Hi Dr. Mason, I hope you are doing well! I wanted to get your insight on a recent eval that I did. It was for a child that is 3:9. She had a frontal lisp on S, Z, T, D, L, N (not SH, CH, J) – which can all considered to be age appropriate. She also rested with her tongue between her teeth (increased dental freeway space), however at times her tongue was in and her lisp were together (which suggests to me that there are no nasal breathing issues). Her tonsils were not visible (small???). She seemed to easily be able to breathe through her nose. Parents report that she does snore a little. Her cheeks were pretty “puffy” looking, but she is a young child so it seemed like it could be just a baby face. On the inside of her mouth, her cheeks seemed really “thick”.
At this age, the buccal fat pad is still there, so this is within the normal range. Also, her palate was pretty narrow with a high appearing arch. Her mouth appeared small (maybe due to the narrow palate), and her tongue seemed just too big for her mouth – just appeared that way when compared to her mouth/palate size.Excellent observations – and this is one time where the appearance of a large tongue in a small oral cavity makes sense, and is an accurate description. She sucked her thumb until recently and used a pacifier until age 2. Her occlusion was normal. This indicates that the tongue forward rest posture has not as yet influenced the dentition negatively, and thankfully, the patient sits often with lips together, which is very helpful. Also, she grinds her teeth a lot, so there was wear on her teeth and her upper incisors were actually angled into a point on each corner and went upwards in the middle (together, they looked liked an upsideown V shape — they actually looked like her teeth were broken, This is most likely related to enamel hypoplasia, but her mom said she just grinds so much -only in the night time. I bet she shifts her jaw and her lower canine grind on her upper incisors to create that shape???). What is significant is that she was born without a thyroid (aegenesis of the thyroid – there was an ultrasound that showed trace levels of thyroid). She takes Synthroid. She is a restless sleeper, maybe because of her medication. My conclusion: her tongue rests forward most likely because of the shape of her palate (not enough space for her tongue to rest comfortable in her mouth). I told that parents that the orthodontist may recommend a palatal expander when she is older. What age do they usually do this? Anywhere from age 6 on up. Otherwise, I do not think there is anything that needs to be done on my part until she is older, and orthodontics can open her mouth/palate, and then her forward rest posture may resolve on its own, or she may need myofunctional therapy to correct the habit. I think that everything you say here is appropriate and conservative. Same with her speech sounds. The parents were wondering if the lack of thyroid can affect anything – her tongue being forward, her palate/mouth size, and her cheeks seeming thick on the inside as well as puffy/large from the outside.Yes, the tongue may be a bit macroglossic related to the lack of thyroid. Also, what would explain/contribute to teeth grinding in a child so young?It is not at all unusual to find a teeth grinding habit in a child this young. The family dentist should monitor this and perhaps fit a soft niteguard to protect the teeth from further wear (but fortunately, these are baby teeth). Also, the dentist will check for any canine interferences. However, the excess wear and the notched incisors are very likely related to enamel hypoplasia, a characteristic of such children. Lastly, is snoring ever “normal” in a young child? Yes. As Pindborg’s description below indicates, the tendency toward macroglossia usually disappears over time with treatment. This means that the synthetic thyroid medication the physician is utilizing to counter the lack of thyroid function will also stabilize the tongue size. For now, it is very significant and positive that this youngster can sit with lips together and can breathe nasally without any apparent extra effort The first of two things I suggest that the parents do is to encourage their child to keep her lips together. This is a reasonable suggestion since you have already demonstrated that she can do this and breathe nasally. What this does is teaches the tongue to adapt to the dimensions of the oral cavity. The tongue will drop down and if a lateral cephalometric film was taken, it would reveal that the hyoid bone will be positioned lower as this adaptation occurs. This is a good thing, and seems to be what this child has been doing naturally. The second suggestion is to encourage the child to sleep on her right side. This should help to decrease the snoring. When she sleeps on her back, the tongue drops back naturally into the pharynx and snoring is facilitated. Sleeping on the side is now the preferred recommendation for sleep apnea and other sleep-related problems (rather than the specific sleep pillow and the recommendation that individuals should sleep face up). Sleeping on the right side is the healthiest position for the heart since the heart is higher and gravity aids cardiac flow.( from J.J. Pindborg’s text, Atlas of Diseases of the Oral Mucosa, W.B. Saunders, Publisher, 1980). (reply from SLP)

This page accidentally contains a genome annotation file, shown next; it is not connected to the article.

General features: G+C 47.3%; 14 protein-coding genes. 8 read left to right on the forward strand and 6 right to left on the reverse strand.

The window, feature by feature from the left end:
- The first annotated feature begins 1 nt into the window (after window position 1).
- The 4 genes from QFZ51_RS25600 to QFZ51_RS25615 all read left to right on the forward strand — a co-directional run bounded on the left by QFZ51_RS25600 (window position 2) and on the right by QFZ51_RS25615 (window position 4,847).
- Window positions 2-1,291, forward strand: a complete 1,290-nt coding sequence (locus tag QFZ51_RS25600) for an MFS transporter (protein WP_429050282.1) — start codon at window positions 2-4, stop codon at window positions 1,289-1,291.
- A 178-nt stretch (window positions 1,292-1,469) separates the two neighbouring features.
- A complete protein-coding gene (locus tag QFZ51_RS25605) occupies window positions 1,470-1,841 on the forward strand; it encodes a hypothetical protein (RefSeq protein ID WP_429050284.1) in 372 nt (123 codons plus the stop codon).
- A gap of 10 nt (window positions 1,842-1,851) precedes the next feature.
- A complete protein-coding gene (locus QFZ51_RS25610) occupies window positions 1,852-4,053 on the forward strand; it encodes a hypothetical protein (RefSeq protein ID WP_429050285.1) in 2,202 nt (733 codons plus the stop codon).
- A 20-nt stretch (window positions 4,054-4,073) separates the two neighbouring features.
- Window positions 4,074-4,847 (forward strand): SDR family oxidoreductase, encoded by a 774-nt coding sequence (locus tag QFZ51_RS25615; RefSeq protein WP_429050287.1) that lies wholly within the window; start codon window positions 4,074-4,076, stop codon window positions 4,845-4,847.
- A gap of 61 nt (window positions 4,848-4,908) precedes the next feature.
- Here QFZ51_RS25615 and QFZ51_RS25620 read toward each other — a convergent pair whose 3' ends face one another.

Wow! This is really interesting and important to know with regards to the hypothyroidism, the larger tongue, and the enamel. So, if I understand correctly:
- the hypothyroidism can cause the tongue to really be larger, but the medication should “combat this”? Yes
- with hypothyroidism, the enamel is less developed? Is there anything that can be done about this? Yes, but not recommended with baby teeth; however, stainless steel crowns are often placed to keep selected teeth from breaking off.
- Lastly, if you think it is important to encourage tongue in positioning at this age (for this particular scenario), do you think I should work with the child on this (at least for a short amount of time)? I don’t have a strong feeling one way or the other – but since the dentition is good, I guess I would just see her on a recall basis to evaluate for any changes in the dentition or tongue rest position. I wonder if the child will perceive the parents as “nagging”, but if I were to also work with the child, I can set them up on a positive reinforcement program for this and I can encourage the child as well. When I spoke with the parents, I told them to not worry about it at all now, but it seems like this was not the best recommendation! No, your recommendation was appropriate, so perhaps just seeing the child for an occasional recall would work best for now. I think they will understand, as this is a “different” and unusual case considering the thyroid, and I am blessed to be able to consult with you!!!